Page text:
Water fluoridation has not been introduced in Norway, although 99% of the population receive water with suboptimal fluoride levels. Alternative methods of fluoride prophylaxis have gained wide acceptance in this country. While less than 1% of the children received fluoride tablet in 1971, sales data in 1976 indicated a daily supply of fluoride tablets to 50% of the 0-5-year-olds and to 20% of the 6-11-year-olds. Most schoolchildren have joined mass prophylactic programs with regular with regular applications of fluoride solutions. Furthermore, fluoride-containing dentifrices have become available and are increasingly used. The increased use of fluoride has been paralleled by a marked reduction in caries and restorative need. During the past 5 years, a reduction of about 45% in the number of fillings inserted in 6-17-year-old children has been noted. In some areas, a 70% reduction has been recorded. The ratio between expenses for prophylaxis and savings in cost of treatment is favorable. The Norwegian Adverse Drug Reaction Committe received 34 case reports of adverse effects ascribed to fluoride prophylaxis, from 1970 to 1977. None of the 25 follow-up studies performed, suggested fluoride to have been responsible for the reported symptoms. In Norway, the benefits of fluoride prophylaxis are becoming increasingly evident.
During routine orthodontic screening in Oslo, Norway, of 3,157 children, aged 1--11 years and born in 1963/64, 36 cases (1.14%) with cosmetically marring discoloration of permanent front teeth were registered. Thirty-four of them arrived for a more exhaustive examination, which in 24 of the children revealed positive tetracycline fluorescence on exposure to ultraviolet light. In 13 (0.4%) of the children, the discolorations were diagnosed to be tetracycline-induced. Enamel hypoplasia was frequently found in teeth with positive fluorescence. Multiple exposures to various tetracyclines were reported in all children who exhibited positive fluorescence.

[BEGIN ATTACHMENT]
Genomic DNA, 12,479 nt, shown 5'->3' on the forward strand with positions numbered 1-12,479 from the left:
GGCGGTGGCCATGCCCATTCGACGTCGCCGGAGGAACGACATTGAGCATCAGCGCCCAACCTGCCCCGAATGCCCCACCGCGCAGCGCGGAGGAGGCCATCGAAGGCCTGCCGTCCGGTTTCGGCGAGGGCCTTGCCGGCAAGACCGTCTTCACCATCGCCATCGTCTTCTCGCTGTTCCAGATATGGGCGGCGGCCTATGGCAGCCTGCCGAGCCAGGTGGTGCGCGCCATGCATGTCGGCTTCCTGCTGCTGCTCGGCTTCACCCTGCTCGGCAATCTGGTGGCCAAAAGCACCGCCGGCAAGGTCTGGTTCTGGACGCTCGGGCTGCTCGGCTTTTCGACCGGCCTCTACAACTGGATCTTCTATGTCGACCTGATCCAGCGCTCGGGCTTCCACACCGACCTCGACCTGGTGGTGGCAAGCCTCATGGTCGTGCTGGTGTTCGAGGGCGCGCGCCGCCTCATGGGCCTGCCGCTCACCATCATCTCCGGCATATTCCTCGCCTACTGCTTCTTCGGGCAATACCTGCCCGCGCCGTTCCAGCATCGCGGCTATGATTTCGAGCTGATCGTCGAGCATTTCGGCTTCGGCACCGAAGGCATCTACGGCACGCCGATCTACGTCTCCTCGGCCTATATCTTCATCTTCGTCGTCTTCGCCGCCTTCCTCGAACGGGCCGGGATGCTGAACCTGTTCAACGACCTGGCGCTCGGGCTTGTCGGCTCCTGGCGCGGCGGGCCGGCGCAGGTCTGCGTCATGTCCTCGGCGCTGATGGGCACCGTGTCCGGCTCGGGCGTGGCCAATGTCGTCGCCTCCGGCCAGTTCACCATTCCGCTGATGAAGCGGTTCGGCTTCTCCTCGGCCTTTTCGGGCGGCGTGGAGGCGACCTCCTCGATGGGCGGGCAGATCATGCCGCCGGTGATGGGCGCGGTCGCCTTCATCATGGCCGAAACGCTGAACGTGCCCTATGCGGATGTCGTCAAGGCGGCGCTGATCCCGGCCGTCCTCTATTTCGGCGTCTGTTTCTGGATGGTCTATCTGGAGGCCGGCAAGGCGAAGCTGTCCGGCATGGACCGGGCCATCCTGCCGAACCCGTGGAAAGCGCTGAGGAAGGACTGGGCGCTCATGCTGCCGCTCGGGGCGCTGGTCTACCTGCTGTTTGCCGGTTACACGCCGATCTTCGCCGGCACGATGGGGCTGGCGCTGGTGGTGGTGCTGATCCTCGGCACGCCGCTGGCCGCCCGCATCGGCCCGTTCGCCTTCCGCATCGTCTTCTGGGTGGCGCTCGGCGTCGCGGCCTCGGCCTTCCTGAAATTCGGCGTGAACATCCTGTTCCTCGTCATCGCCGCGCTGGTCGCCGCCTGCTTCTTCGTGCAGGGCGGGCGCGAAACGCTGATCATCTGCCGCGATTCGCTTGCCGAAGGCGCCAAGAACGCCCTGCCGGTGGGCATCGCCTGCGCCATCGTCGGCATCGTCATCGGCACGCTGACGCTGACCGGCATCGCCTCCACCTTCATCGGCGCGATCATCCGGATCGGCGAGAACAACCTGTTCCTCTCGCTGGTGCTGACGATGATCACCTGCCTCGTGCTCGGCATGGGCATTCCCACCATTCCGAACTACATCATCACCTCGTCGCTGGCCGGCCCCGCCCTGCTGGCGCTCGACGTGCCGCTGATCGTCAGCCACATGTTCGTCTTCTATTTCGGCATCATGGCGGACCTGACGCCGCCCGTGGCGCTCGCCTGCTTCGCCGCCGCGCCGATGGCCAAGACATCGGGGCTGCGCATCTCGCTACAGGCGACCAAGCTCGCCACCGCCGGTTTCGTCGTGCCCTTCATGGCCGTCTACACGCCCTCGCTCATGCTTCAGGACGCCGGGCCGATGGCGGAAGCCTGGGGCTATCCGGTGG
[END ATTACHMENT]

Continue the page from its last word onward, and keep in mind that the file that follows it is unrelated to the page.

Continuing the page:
About 99% of the Norwegian population are supplied with surface water with very low fluoride levels. Accordingly, they need to use fluoride preparations to prevent dental caries. Groundwater with excess fluoride is a problem mainly in a few areas of South-Eastern Norway, where in some samples of borehole water the fluoride concentration has even exceeded 10 ppm. A warning is given against the use of high-fluoride water when preparing drinks and foods for children. Infants given dried milk formulas diluted with water are at particular risk of developing fluorosis. The recommended daily meals for a three month-old child contain 900 ml water. At a level of 2 ppm, the fluoride content of this volume will exceed the upper limit of the safe and adequate intake for a child this age by 3-4 times. Water used for this purpose should preferably not contain more than 0.5 ppm fluoride. While only few Norwegians are at risk of being exposed to high-fluoride water this problem affects many persons in other parts of the world. With reference to a joint Kenyan-Norwegian research project, the paper is illustrated by cases of dental fluorosis from a Kenyan village supplied with 9 ppm fluoride water. Dental fluorosis of such severity has never been encountered in Norway.